Our Favorite Music of 2016

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And to wrap up our “best of” lists for 2016, here’s our favorite musical discoveries of the year.

Rebecca Reynolds (@rebeccareynolds)

Ron Block’s records are always so much fun. He’s a genius. You know that.

I’m always grateful when I get the chance to hear what the Rabbits are making. Thank you for filling my year with your passion, creativity, and honesty. I love you all so much.

This was my first year watching opera, and I greatly enjoyed popping over to the cinema to take in the Met’s live broadcast of Turandot. If a theater in your area provides this service, it’s definitely worth your time and money. I also loved this more cinematic online version of La Boheme. Anna Netrebko is marvelous (as always).

 

 

Matt Conner (@mattconner)

Love and Hate by Michael Kiwanuka – Just listen to the groove of this title track. There’s zero chance you don’t go back and hit repeat.

Curve of the Earth by Mystery Jets – As a lifelong sucker for UK rock and roll, it’s hard not to love the latest from Mystery Jets who’ve recorded an album that brings together most of the region’s finest rock influences into one cohesive effort.

Painting of a Panic Attack by Frightened Rabbit – Scotland’s gloom rockers have never sounded so good.

 

Jonny Jimison (@jonnyjimison)

“While My Guitar Gently Weeps” by Regina Spektor – from the Kubo and the Two Strings soundtrack. The Beatles, Studio Laika, and Regina Spektor. Three of my favorite things in one song. And oh, that shamisen! This is my jam.

“We Know the Way” by Lin-Manuel Miranda – from the Moana soundtrack. This song stirs up Moana’s love of the sea in my heart. I consider this song one of the most beautiful declarations of the identity of the church I have ever heard.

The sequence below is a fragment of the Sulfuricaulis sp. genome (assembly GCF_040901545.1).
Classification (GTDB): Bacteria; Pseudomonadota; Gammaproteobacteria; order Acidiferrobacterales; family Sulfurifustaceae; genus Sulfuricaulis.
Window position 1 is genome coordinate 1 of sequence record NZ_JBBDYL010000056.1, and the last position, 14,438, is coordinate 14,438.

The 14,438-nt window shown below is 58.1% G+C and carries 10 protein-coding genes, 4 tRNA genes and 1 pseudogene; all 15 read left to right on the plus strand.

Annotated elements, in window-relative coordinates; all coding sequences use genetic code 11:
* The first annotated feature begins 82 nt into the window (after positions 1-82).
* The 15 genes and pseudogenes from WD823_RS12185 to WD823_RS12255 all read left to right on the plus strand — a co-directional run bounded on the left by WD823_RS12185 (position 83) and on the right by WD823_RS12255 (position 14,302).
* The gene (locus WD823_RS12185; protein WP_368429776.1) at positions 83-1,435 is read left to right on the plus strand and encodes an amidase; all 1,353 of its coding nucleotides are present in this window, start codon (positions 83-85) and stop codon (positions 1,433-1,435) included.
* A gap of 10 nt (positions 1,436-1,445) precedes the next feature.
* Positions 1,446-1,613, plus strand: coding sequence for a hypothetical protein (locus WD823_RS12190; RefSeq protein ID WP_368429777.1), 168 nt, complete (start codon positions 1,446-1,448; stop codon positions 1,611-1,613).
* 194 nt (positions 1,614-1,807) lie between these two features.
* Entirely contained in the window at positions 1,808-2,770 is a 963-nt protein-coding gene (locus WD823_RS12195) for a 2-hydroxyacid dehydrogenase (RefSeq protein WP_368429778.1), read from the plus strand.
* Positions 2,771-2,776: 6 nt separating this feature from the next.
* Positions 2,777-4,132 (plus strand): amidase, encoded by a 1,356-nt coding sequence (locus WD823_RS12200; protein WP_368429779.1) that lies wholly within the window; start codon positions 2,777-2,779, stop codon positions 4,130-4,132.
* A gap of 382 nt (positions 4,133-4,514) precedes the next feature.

“When I Don’t Feel Like Singing Anymore” by Eilidh Patterson – from Grown-Ups Need Lullabies Too. The lie: when my strength fails, I fail. The truth: I am not alone. You are not alone. We are not alone.

 

Heidi Johnston (@kheidij)

Heart by Audrey Assad – I was not familiar with Audrey Assad until she was announced as the special guest at Hutchmoot. This album has quickly become one of my all time favourites.

Sunlight & Shadows by Carrollton – The hopeful, almost defiant feel to this album was exactly what was needed on so many occasions this year.

The Burning Edge of Dawn by Andrew Peterson – Okay, I didn’t discover this in 2016 but the title song in particular became an anthem in a year of uncertainty.

 

Chris Yokel (@chrisyokel)

Hard Love by Needtobreathe

Of Dirt and Grace by Hillsong United

Gun Shy by Matt Wertz

 

Russ Ramsey (@russramsey)

Southeastern by Jason Isbell

Something More Than Free by Jason Isbell

Solo Acoustic, Vols 1 & 2 by Jackson Browne

 

Eric Peters (@ericpeters)

Lord Huron – Still the most evocative writing my ears have heard.

Bruce Hornsby & The Range – Yes, from the 1980s/90s, but it’s hard to argue against good song after good song.

Defying Gravity by Andy Gullahorn – Somehow I get to call Andy a friend. Remarkably astute, honest songwriting.

 

Pete Peterson (@pete)

Ghost of a King by The Gray Havens – This album blew me away this year. So lyrically rich and musically fresh. I love everything about it.

Frightened Rabbit – This is the first time Matt Conner was right about music. These guys are fantastic. Way better than Radiohead.

Audrey Assad – 2016 was the year I became a fan, and her Hutchmoot show was one of the highlights of the year. I want her to sing me to lullabies every night.